The Future of Artificial Intelligence and Cybernetics

This post by Prof. Kevin Warwick originally appeared at OpenMind.

Prof. Kevin Warwick. (Image via Vice)

Article from the book There’s a Future: Visions for a Better World

If you could improve by implanting a chip in your brain to expand your nervous system through the Internet, ‘update yourself’ and partially become a machine, would you? What Kevin Warwick, professor of cybernetics at the University of Reading, poses may sound like science fiction but it is not; he has several implanted chips, which makes him a cyborg: half man, half machine. In this fascinating article, Warwick explains the various steps that have been taken to grow neurons in a laboratory that can then be used to control robots, and how chips implanted in our brains can also move muscles in our body at will. It won’t be long before we also have robots with brains created with human neurons that have the same types of skills as human brains. Should they, then, have the same rights as us?


Science fiction has, for many years, looked to a future in which robots are intelligent and cyborgs — human/machine amalgams — are commonplace: The Terminator, The Matrix, Blade Runner and I, Robot are all good examples of this. However, until the last decade any consideration of what this might actually mean in the future real world was not necessary because it was all science fiction and not scientific reality. Now, however, science has not only done a catching-up exercise but, in bringing about some of the ideas thrown up by science fiction, it has introduced practicalities that the original story lines did not appear to extend to (and in some cases have still not extended to).

What we consider here are several different experiments in linking biology and technology together in a cybernetic fashion, essentially ultimately combining humans and machines in a relatively permanent merger. Key to this is that it is the overall final system that is important. Where a brain is involved, which surely it is, it must not be seen as a stand-alone entity but rather as part of an overall system, adapting to the system’s needs: the overall combined cybernetic creature is the system of importance.

Each experiment is described in its own section. Whilst there is a distinct overlap between the sections, they each throw up individual considerations. Following a description of each investigation, some pertinent issues on the topic are therefore discussed. Points have been raised with a view to near term future technical advances and what these might mean in a practical scenario. It has not been the case of an attempt here to present a fully packaged conclusive document; the aim has rather been to open up the range of research being carried out, to see what is actually involved and to look at some of its implications.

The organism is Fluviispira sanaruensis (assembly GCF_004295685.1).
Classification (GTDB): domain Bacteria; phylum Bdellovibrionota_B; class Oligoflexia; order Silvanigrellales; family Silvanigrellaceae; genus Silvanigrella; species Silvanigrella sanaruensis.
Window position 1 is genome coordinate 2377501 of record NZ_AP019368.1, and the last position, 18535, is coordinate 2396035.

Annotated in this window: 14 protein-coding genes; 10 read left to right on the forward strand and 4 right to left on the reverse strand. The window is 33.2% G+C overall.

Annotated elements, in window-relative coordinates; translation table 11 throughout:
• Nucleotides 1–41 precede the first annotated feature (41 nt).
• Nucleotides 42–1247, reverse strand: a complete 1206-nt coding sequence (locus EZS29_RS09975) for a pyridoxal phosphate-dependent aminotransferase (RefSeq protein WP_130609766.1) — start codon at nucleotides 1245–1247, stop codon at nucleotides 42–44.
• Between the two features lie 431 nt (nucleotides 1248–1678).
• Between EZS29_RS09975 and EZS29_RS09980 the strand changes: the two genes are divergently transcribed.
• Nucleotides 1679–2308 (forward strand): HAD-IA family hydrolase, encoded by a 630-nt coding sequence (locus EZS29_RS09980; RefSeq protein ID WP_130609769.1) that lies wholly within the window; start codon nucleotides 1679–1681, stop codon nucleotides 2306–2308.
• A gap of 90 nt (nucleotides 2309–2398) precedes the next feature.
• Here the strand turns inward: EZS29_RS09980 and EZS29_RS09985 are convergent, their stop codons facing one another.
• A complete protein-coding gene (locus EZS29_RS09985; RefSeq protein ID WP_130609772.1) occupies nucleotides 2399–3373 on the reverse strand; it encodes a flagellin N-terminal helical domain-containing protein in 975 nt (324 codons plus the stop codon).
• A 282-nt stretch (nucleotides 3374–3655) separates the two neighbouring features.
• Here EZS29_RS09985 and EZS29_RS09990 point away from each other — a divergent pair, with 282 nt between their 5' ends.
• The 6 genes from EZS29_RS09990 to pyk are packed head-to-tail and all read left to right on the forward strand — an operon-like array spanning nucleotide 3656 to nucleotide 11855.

Biological brains in a robot body

We start by taking a look at an area that might not immediately be at all familiar to the reader. Initially when one thinks of linking a brain with technology then it is probably in terms of a brain already functioning and settled within its own body — could there possibly be any other way? Well in fact there can be! Here we consider the possibility of a fresh merger where a brain is firstly grown and then given its own body in which to operate.

When one first thinks of a robot it may be a little wheeled device that springs to mind (Bekey 2005) or perhaps a metallic head that looks roughly human-like (Brooks 2002). Whatever the physical appearance, our thoughts tend to be that the robot might be operated remotely by a human, as in the case of a bomb disposal robot, or it may be controlled by a simple computer programme, or may even be able to learn with a microprocessor as its technological brain. In all these cases we regard the robot simply as a machine. But what if the robot has a biological brain made up of brain cells (neurons), possibly even human neurons?

Neurons cultured/grown under laboratory conditions on an array of non-invasive electrodes provide an attractive alternative with which to realise a new form of robot controller. An experimental control platform, essentially a robot body, can move around in a defined area purely under the control of such a network/brain and the effects of the brain, controlling the body, can be witnessed. Of course this is extremely interesting from a robotics perspective but it also opens up a new approach to the study of the development of the brain itself because of its sensory-motor embodiment. Investigations can in this way be carried out into memory formation and reward/punishment scenarios — the elements that underpin the basic functioning of a brain.

Growing networks of brain cells in vitro (around 100 000 to 150 000 at present) typically commences by separating neurons obtained from foetal rodent cortical tissue. They are then grown (cultured) in a specialised chamber, in which they can be provided with suitable environmental conditions (e.g. appropriate temperature) and nutrients. An array of electrodes embedded in the base of the chamber (a multielectrode array, MEA) acts as a bidirectional electrical interface to/from the culture. This enables electrical signals to be supplied to stimulate the culture and also for recordings to be taken as outputs from the culture. The neurons in such cultures spontaneously connect, communicate and develop within a few weeks, giving useful responses for typically three months at present. To all intents and purposes, it is rather like a brain in a jar!

In fact the brain is grown in a glass specimen chamber lined with a flat ‘8×8’ MEA which can be used for real-time recordings (see Figure 1). In this way, it is possible to separate the firings of small groups of neurons by monitoring the output signals on the electrodes. Thereby a picture of the global activity of the entire network can be formed. It is also possible to electrically stimulate the culture via any of the electrodes to induce neural activity. The MEA therefore forms a bidirectional interface with the cultured neurons (Chiappalone et al. 2007; DeMarse et al. 2001).